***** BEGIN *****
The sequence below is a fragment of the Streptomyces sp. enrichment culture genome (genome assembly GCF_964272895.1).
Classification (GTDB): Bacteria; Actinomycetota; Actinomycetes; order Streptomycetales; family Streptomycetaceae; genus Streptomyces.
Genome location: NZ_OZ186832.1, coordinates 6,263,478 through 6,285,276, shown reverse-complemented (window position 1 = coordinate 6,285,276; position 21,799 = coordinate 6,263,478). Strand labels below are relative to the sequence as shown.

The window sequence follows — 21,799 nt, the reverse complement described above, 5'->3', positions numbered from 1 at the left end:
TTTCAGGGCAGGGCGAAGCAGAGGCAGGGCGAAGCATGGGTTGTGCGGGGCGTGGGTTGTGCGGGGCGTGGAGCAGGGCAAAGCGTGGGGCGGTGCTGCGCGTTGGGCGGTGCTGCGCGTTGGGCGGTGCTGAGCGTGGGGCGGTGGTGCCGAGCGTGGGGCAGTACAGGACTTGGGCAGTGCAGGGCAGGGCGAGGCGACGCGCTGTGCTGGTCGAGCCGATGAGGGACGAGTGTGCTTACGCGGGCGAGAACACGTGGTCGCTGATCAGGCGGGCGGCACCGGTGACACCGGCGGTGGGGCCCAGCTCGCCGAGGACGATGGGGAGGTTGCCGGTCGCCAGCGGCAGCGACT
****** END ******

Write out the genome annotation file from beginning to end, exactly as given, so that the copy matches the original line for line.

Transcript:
The sequence below is a fragment of the Streptomyces sp. enrichment culture genome (genome assembly GCF_964272895.1).
Classification (GTDB): Bacteria; Actinomycetota; Actinomycetes; order Streptomycetales; family Streptomycetaceae; genus Streptomyces.
Genome location: NZ_OZ186832.1, coordinates 6,263,478 through 6,285,276, shown reverse-complemented (window position 1 = coordinate 6,285,276; position 21,799 = coordinate 6,263,478). Strand labels below are relative to the sequence as shown.

The window sequence follows — 21,799 nt, the reverse complement described above, 5'->3', positions numbered from 1 at the left end:
TTTCAGGGCAGGGCGAAGCAGAGGCAGGGCGAAGCATGGGTTGTGCGGGGCGTGGGTTGTGCGGGGCGTGGAGCAGGGCAAAGCGTGGGGCGGTGCTGCGCGTTGGGCGGTGCTGCGCGTTGGGCGGTGCTGAGCGTGGGGCGGTGGTGCCGAGCGTGGGGCAGTACAGGACTTGGGCAGTGCAGGGCAGGGCGAGGCGACGCGCTGTGCTGGTCGAGCCGATGAGGGACGAGTGTGCTTACGCGGGCGAGAACACGTGGTCGCTGATCAGGCGGGCGGCACCGGTGACACCGGCGGTGGGGCCCAGCTCGCCGAGGACGATGGGGAGGTTGCCGGTCGCCAGCGGCAGCGACT